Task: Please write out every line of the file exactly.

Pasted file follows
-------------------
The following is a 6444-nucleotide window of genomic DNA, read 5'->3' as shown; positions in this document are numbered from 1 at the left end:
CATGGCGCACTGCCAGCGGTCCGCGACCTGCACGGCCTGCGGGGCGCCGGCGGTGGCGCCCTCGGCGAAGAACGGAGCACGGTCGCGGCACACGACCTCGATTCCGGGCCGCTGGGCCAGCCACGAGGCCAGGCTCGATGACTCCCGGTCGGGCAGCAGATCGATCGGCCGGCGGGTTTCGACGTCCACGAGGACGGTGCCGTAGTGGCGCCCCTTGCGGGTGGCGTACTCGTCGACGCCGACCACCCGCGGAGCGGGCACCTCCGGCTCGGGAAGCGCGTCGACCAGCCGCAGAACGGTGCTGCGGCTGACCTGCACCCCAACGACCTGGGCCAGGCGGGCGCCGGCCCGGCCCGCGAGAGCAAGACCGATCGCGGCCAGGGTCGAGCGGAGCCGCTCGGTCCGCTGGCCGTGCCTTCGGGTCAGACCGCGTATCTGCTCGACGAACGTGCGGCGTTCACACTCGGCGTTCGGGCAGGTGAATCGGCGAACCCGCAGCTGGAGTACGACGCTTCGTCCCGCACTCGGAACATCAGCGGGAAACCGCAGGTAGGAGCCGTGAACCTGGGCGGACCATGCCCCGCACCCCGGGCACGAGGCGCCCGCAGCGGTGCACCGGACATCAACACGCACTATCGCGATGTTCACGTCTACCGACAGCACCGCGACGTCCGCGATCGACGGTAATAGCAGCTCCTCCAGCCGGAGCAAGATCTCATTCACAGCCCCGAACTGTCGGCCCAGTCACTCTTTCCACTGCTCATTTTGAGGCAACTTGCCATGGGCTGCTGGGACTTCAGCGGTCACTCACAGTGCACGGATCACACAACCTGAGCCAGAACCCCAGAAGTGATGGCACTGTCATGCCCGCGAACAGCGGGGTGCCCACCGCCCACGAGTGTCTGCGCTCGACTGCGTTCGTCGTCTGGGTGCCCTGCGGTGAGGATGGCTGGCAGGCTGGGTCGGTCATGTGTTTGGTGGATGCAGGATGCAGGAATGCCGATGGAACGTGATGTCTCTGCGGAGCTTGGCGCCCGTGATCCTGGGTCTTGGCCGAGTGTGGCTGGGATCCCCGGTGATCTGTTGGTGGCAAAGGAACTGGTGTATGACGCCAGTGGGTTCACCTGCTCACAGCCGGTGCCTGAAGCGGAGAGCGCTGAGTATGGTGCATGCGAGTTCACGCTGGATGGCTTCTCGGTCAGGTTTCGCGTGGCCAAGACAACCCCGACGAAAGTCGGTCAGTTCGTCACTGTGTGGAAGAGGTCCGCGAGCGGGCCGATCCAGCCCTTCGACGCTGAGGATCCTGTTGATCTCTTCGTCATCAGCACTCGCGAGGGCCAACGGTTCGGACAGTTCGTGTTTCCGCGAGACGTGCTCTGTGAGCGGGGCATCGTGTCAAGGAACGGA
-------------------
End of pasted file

The following is a 6444-nucleotide window of genomic DNA, read 5'->3' as shown; positions in this document are numbered from 1 at the left end:
CATGGCGCACTGCCAGCGGTCCGCGACCTGCACGGCCTGCGGGGCGCCGGCGGTGGCGCCCTCGGCGAAGAACGGAGCACGGTCGCGGCACACGACCTCGATTCCGGGCCGCTGGGCCAGCCACGAGGCCAGGCTCGATGACTCCCGGTCGGGCAGCAGATCGATCGGCCGGCGGGTTTCGACGTCCACGAGGACGGTGCCGTAGTGGCGCCCCTTGCGGGTGGCGTACTCGTCGACGCCGACCACCCGCGGAGCGGGCACCTCCGGCTCGGGAAGCGCGTCGACCAGCCGCAGAACGGTGCTGCGGCTGACCTGCACCCCAACGACCTGGGCCAGGCGGGCGCCGGCCCGGCCCGCGAGAGCAAGACCGATCGCGGCCAGGGTCGAGCGGAGCCGCTCGGTCCGCTGGCCGTGCCTTCGGGTCAGACCGCGTATCTGCTCGACGAACGTGCGGCGTTCACACTCGGCGTTCGGGCAGGTGAATCGGCGAACCCGCAGCTGGAGTACGACGCTTCGTCCCGCACTCGGAACATCAGCGGGAAACCGCAGGTAGGAGCCGTGAACCTGGGCGGACCATGCCCCGCACCCCGGGCACGAGGCGCCCGCAGCGGTGCACCGGACATCAACACGCACTATCGCGATGTTCACGTCTACCGACAGCACCGCGACGTCCGCGATCGACGGTAATAGCAGCTCCTCCAGCCGGAGCAAGATCTCATTCACAGCCCCGAACTGTCGGCCCAGTCACTCTTTCCACTGCTCATTTTGAGGCAACTTGCCATGGGCTGCTGGGACTTCAGCGGTCACTCACAGTGCACGGATCACACAACCTGAGCCAGAACCCCAGAAGTGATGGCACTGTCATGCCCGCGAACAGCGGGGTGCCCACCGCCCACGAGTGTCTGCGCTCGACTGCGTTCGTCGTCTGGGTGCCCTGCGGTGAGGATGGCTGGCAGGCTGGGTCGGTCATGTGTTTGGTGGATGCAGGATGCAGGAATGCCGATGGAACGTGATGTCTCTGCGGAGCTTGGCGCCCGTGATCCTGGGTCTTGGCCGAGTGTGGCTGGGATCCCCGGTGATCTGTTGGTGGCAAAGGAACTGGTGTATGACGCCAGTGGGTTCACCTGCTCACAGCCGGTGCCTGAAGCGGAGAGCGCTGAGTATGGTGCATGCGAGTTCACGCTGGATGGCTTCTCGGTCAGGTTTCGCGTGGCCAAGACAACCCCGACGAAAGTCGGTCAGTTCGTCACTGTGTGGAAGAGGTCCGCGAGCGGGCCGATCCAGCCCTTCGACGCTGAGGATCCTGTTGATCTCTTCGTCATCAGCACTCGCGAGGGCCAACGGTTCGGACAGTTCGTGTTTCCGCGAGACGTGCTCTGTGAGCGGGGCATCGTGTCAAGGAACGGA